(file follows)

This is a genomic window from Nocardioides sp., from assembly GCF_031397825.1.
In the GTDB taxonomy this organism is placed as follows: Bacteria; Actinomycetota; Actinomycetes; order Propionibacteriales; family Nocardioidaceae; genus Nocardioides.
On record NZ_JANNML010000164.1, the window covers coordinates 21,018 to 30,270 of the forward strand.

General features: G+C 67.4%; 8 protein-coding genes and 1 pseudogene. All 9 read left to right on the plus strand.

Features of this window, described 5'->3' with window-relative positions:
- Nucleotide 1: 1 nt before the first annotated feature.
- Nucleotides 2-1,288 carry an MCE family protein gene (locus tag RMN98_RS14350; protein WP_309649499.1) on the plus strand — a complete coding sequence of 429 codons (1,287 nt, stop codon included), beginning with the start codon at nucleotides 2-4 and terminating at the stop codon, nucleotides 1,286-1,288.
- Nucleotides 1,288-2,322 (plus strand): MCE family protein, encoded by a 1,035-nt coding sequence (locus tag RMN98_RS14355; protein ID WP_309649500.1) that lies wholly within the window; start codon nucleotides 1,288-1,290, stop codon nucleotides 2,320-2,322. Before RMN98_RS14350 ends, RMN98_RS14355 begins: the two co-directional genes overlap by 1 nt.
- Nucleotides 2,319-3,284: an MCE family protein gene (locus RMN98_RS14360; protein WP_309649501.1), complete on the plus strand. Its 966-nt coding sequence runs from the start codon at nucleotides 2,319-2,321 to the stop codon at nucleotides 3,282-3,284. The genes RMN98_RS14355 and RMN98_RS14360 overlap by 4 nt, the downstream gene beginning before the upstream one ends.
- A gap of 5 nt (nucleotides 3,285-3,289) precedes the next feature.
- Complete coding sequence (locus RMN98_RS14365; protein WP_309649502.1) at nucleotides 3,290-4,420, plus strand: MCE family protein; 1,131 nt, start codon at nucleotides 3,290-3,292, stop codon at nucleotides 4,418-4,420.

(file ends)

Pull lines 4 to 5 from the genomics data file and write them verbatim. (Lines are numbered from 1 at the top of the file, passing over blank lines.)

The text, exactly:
General features: G+C 67.4%; 8 protein-coding genes and 1 pseudogene. All 9 read left to right on the plus strand.

Features of this window, described 5'->3' with window-relative positions: